So, about a year ago, I get word from some officialista from the (Belgian/Flemish) province of Antwerp that hiphiphurray Omega Minor won the Prijs voor Letterkunde van de Vlaamse Provincies. This is a prize awarded by the Joint Flemish Provinces, given, in rotation, to a poetry collection/play, a novel, a work of nonfiction, or a children’s book. So, this one is in effect an award for the best novel of the last 4 years. That is, may I say so, devilishly sweet. I am always happy and grateful when my home country does something for me. Honestly. I am not sure if my writings in return honor them, but I do hope so, at least a little bit -– some Londoners have now heard of Flemish lit, right?

But, also, of course: the two headaches.

I shoot an email back asking if I can have the money (4,950 euros, or about $7,500) donated to Human Rights Watch. Usual pattern: Let me ask, says the lady. It takes a few months, including a vote, apparently, in some local parliament, for this to clear. But it does. I’m happy. In the meantime, I am waiting for the press release – again, I live abroad, so I don’t get my face on TV, I have no weekly column in De Standaard, I do not do fashion photo shoots for Dag Allemaal or semi-nude lay-outs for Flair, I am, in other words, not really part of the daily fabric of life of most Flemings -- let’s just say I imagine I could use the publicity. Nothing happens, so I reckon there must be a reason for this. Then, in November 2007, and did I mention we are talking the 2006 Prijs voor Letterkunde van de Vlaamse Provincies, not the 2007 one?, some dude from the province of Oost-Vlaanderen where I am allegedly born, contacts me about having an actual ceremony. That must be the reason! It’s a secret! There’s an envelope to be opened while a drumroll rolls and a fat opera singer belts from the top of her mighty lungs! Sweet, I say, and can I assume you do pay for an airplane ticket? Merry laughter bounces off the return email. No, no, no travel money, what am I thinking?, but, know what?, they’ll hand “it” to me ‘next time I’m back home’. I try to quietly explain that I go back only rarely, and that shelling out $1,500 dollars for a ticket for me and sultry S. just to pick up a mysterious “it” isn’t something I can easily afford, but then Dude says don’t worry just keep me posted. Which I do. Then it turns out that the weekend when I did go back – because I was in London anyway – didn’t work and was too short notice and so sayonara and catch you perhaps next time, compadre? Which, I quietly explain to aforementioned Dude, is not likely to be anytime this year? This pisses Dude off, alas; he never bothers to answer that email.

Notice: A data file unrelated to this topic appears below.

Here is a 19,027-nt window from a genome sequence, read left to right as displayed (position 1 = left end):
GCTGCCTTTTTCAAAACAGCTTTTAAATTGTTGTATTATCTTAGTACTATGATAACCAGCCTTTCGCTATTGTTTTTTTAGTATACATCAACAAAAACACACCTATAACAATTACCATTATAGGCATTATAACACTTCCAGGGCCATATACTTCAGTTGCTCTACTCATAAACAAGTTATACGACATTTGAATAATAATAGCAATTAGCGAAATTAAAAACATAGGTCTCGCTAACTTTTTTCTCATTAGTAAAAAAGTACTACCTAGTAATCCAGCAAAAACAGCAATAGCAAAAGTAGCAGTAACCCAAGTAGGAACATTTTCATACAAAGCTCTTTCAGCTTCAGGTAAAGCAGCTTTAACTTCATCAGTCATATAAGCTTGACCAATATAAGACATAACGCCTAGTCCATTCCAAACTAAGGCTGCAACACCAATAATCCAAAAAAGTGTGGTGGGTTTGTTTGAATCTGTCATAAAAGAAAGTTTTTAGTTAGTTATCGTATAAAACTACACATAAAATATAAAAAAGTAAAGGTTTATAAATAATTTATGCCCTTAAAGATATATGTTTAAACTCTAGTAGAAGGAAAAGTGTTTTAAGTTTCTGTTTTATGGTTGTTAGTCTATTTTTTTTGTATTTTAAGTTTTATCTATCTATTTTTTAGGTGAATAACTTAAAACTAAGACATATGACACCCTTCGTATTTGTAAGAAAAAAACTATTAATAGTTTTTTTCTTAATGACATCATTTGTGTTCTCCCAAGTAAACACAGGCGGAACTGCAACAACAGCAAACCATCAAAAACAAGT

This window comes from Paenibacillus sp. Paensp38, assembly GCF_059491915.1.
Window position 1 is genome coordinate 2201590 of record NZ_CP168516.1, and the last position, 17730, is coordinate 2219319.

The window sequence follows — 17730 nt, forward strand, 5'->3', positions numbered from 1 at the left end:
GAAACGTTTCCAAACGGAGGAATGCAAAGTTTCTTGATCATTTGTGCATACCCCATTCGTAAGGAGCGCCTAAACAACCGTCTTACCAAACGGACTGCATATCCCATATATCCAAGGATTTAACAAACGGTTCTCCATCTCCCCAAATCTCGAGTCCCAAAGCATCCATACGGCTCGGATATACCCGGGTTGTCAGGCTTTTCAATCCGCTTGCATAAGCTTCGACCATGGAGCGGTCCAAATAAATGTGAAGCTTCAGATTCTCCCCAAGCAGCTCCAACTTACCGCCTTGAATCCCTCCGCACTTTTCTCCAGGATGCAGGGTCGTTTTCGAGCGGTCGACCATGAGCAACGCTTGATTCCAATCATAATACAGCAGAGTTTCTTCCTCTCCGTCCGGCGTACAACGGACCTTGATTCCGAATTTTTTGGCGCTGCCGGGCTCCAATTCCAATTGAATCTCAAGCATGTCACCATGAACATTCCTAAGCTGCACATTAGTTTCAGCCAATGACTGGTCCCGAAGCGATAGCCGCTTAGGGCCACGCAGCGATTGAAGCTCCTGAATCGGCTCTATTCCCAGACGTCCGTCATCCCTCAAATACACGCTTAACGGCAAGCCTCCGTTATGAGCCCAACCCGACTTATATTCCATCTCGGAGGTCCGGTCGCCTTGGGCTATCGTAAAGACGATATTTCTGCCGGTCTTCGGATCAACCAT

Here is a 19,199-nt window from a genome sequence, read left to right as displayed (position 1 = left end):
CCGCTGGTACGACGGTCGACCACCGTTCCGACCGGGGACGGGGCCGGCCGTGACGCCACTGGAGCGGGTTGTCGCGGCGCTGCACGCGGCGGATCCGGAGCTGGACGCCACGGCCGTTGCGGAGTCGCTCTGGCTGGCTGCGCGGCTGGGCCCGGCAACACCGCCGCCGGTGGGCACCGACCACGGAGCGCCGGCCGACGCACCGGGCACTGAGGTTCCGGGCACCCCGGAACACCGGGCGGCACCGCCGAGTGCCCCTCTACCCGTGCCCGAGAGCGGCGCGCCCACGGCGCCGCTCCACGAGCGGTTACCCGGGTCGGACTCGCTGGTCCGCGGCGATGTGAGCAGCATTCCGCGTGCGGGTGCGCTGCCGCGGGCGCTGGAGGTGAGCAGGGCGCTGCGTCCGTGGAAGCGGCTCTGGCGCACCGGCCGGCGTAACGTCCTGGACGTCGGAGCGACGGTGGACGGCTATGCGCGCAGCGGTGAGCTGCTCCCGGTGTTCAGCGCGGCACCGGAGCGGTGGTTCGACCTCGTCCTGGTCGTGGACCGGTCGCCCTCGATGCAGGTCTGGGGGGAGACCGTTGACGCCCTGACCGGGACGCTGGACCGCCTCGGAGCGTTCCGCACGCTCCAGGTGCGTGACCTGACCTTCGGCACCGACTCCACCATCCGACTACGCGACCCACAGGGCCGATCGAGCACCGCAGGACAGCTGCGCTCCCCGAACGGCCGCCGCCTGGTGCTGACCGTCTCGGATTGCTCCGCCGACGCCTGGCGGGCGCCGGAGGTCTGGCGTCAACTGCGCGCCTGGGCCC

So. Wow. Here I am, living with this big secret: I won this award, but it’s unofficial, right? No press release, my publisher didn’t know, I have nothing to show for it but an email and a letter from the Most Glorious Province of Antwerp on the kind of cheap recycled stationary that will likely return to pulp before the year 2010 has even begun? Is there a stature of limitations on this kinda thing? Can they legally hand you the 2006 award in 2009? Or 2010? Plus, hey, what is this mysterious “it” that they so desperately want to give me? The suspense is killing me.

Then, by accident, yesterday, I find this line on the official website of yet another province, Vlaams Brabant
(http://www.vl-brabant.be/vrije-tijd-cultuur/cultuur/literatuur/literatuurprijs/):

Prijs voor Letterkunde van de Vlaamse Provincies:
2006: prozawerk voor Paul Verhaegen voor 'Omega Minor'

Folks!
So not a secret at all!


Okay, I can live with the misspelling of my name. But, I guess, Flemish fellas: where’s the love? And what happened to that puzzling “it”? (If you still have "it", don’t tell me what “it” is, just ship “it” to me already. Unless "it" is a ball of Limburg cheese, or a live goat – I’ll pass on those.) But more importantly: Where is my press release, my likely to be last fifteen solid minutes of Fucking Fabulous Flemish limelight? Ey?